Kriste Dragon grew up in Atlanta, a mixed-race child in a segregated school system.
When it came time to find a school for her children in her new Hollywood, California, home, Dragon was hopeful that the neighborhood’s highly diverse demographics would be reflected in its schools. But instead, she found a low-performing school system that was as segregated as—or worse than—what she’d experienced growing up.
So Dragon, equipped with experience as a classroom teacher and as the executive director of Teach For America Los Angeles, set out to create her own school.
Now the CEO and co-founder of the “intentionally racially and socioeconomically diverse” Citizens of the World Charter Schools network, Dragon shared her story with reporters at a recent Education Writers Association seminar in Los Angeles. She joined a discussion on segregation and whether charter schools perpetuate the problem, as some critics have claimed.
One of those critics is Gary Orfield, the co-director of the Civil Rights Project/ Proyectos Derechos Civiles at UCLA, who joined Dragon on a panel along with Chris Stewart of the Chicago-based nonprofit Education Post.
In a 2016 Civil Rights Project research brief, “Brown at 62: School Segregation by Race, Poverty and State,” Orfield and his co-authors wrote that it has been a long time since the challenge of school segregation has been met with viable approaches to integrate schools by race, ethnicity, and income levels.
Instead, we have spent decades trying another approach: policies that have focused on attempting to equalize schools and opportunity through accountability and high-stakes testing policies, not to mention the federal subsidization of entirely new systems of school choice, like charter schools, without any civil-rights provisions. These policies have not succeeded in reducing racial segregation or inequality.
The project’s last national look at charter schools, in 2010, found that racial and ethnic isolation of minorities is far more common in charter schools than traditional public schools. Seventy percent of black students enrolled in charters attended schools deemed “intensely segregated.” (The report defines such segregation as occurring when at least 90 percent of students were minorities.) This level of segregation was twice as high as in traditional public schools, the report said. The same analysis also found that half of Latino charter school students attended “intensely segregated” schools. Critics say the national data in the report are misleading, since so many charters serve inner-city neighborhoods.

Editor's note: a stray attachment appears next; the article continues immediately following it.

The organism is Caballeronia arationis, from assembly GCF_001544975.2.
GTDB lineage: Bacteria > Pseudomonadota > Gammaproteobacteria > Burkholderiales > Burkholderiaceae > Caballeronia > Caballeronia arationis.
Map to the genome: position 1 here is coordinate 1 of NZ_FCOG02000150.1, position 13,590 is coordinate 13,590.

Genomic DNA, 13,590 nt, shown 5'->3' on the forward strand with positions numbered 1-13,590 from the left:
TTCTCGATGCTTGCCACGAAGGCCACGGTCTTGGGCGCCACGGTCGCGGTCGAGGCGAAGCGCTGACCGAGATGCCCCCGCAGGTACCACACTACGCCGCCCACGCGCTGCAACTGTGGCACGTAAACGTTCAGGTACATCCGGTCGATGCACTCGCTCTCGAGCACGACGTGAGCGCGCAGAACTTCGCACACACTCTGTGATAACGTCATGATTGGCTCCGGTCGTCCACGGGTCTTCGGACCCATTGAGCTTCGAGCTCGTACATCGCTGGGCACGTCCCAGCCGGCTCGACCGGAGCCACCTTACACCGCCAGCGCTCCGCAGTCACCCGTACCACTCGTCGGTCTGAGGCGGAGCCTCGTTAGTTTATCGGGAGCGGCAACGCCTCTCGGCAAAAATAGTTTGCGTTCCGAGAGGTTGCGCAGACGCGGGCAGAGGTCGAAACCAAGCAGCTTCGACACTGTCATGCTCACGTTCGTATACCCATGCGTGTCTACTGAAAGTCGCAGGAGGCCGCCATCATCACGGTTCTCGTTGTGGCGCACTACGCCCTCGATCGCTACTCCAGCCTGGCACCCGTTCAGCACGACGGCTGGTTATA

“I don’t think the effect of segregation is very much different between these two systems,” Orfield said of charters and traditional public school districts. “The problem is, these are new schools. We’re creating new segregated schools….In most of them, nobody’s doing anything to make them diverse.”
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But is racial isolation necessarily a bad thing?
Stewart, who also is a regular contributor to the Citizen Ed blog, described a “homegrown” charter system in his home state of Minnesota that’s divided by choice, where the top priority is educating students and meeting their needs in ways the school district has not.
“We have Somali schools, we have Hmong schools, we have schools for Native American kids,” Stewart said. “And those communities don’t really see their schools as segregated or as isolated, they see them as kind of culturally affirming environments for kids that they can’t get in a very white state like Minnesota.”
Stewart later added, “When the government assigns you by race to inferior schools, that is traditionally what we have considered to be segregation. When parents pick a culturally affirming program for their child and they are from a historically marginalized population like Indians or black people—I happen to be a black Indian—that is so far from the traditional understanding of segregation that it’s almost insulting to call it that.”
But while Orfield sees nothing wrong with a school of choice emphasizing and celebrating a culture, he said charter schools should not be designed to limit entry to students who are not of that race and culture.
“They have a right to have schools of their own on their reservation, on tribal lands,” he said of Native Americans. “They don’t have a right to have a school for just one race using public funds and public spaces. That’s against our Constitution. That’s what the [Brown v. Board] decision is about.”
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For her part, Dragon said “integration in and of itself will not solve anything,” and described integrated schools that look diverse on paper but operate on two separate tracks based on students’ race—one college-bound and the other not.
While her charter network is committed to matching the demographics of the neighborhoods that surround its schools, that’s not the same thing as integration, she said. Families who send their children to Citizens of the World charter schools are pursuing a diverse learning environment, and their buy-in makes a difference.
“There are a lot of things that need to be considered … because even with a genuine desire to bring families together, we’re still living in a country that has real income disparity and a long—I would say dark—history around race and race relations,” Dragon said. “Both of those things will be present in these integrated schools.”
Ultimately, Stewart said, “durable, enduring white privilege” is at the root of segregation, and he sees “no basis” for claims that charters drive or aggravate segregation in schools.
This article appears courtesy of the Education Writers Association.
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